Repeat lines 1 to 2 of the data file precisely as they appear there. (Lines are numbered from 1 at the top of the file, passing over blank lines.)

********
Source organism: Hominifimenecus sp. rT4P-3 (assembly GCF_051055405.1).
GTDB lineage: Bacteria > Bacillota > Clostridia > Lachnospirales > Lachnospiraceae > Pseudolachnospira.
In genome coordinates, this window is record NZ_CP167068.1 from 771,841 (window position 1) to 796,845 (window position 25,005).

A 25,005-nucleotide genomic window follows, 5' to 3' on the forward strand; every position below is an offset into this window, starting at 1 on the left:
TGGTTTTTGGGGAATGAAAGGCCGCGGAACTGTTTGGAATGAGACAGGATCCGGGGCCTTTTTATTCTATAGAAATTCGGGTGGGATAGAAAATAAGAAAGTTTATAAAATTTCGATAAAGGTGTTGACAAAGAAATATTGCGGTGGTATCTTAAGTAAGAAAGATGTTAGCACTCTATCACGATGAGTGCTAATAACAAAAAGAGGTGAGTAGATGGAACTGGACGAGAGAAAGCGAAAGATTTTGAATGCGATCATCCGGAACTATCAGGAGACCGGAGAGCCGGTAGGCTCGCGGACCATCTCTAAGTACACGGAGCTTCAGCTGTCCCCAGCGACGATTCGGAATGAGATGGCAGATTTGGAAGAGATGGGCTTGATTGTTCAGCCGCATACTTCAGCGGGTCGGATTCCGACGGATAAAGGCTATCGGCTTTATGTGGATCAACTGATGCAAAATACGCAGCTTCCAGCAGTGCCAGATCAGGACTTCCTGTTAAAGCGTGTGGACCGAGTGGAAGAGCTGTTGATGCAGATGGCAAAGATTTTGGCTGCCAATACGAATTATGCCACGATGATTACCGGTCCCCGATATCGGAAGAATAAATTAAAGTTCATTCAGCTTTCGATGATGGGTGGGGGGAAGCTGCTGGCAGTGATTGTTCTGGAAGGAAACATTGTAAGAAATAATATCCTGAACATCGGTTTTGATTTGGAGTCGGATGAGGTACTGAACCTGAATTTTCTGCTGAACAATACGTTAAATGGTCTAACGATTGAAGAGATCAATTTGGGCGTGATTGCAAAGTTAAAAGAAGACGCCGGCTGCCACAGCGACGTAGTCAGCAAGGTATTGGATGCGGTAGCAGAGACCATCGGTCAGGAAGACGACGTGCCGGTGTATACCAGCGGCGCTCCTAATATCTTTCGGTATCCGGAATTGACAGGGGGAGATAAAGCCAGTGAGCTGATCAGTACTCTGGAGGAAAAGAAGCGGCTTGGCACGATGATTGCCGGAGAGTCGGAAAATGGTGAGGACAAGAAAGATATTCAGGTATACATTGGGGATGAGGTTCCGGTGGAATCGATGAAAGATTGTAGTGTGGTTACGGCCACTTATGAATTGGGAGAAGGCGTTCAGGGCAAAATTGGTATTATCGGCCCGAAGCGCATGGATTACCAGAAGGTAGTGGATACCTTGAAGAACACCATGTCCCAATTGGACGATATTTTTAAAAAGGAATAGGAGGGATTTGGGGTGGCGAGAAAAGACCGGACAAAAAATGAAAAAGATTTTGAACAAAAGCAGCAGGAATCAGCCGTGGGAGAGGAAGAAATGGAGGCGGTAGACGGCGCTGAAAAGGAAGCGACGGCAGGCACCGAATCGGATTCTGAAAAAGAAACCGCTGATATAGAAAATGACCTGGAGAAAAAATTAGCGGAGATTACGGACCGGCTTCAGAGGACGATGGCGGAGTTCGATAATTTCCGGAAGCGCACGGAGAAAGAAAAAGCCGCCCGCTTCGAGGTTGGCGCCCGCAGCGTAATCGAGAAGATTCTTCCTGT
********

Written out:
Source organism: Hominifimenecus sp. rT4P-3 (assembly GCF_051055405.1).
GTDB lineage: Bacteria > Bacillota > Clostridia > Lachnospirales > Lachnospiraceae > Pseudolachnospira.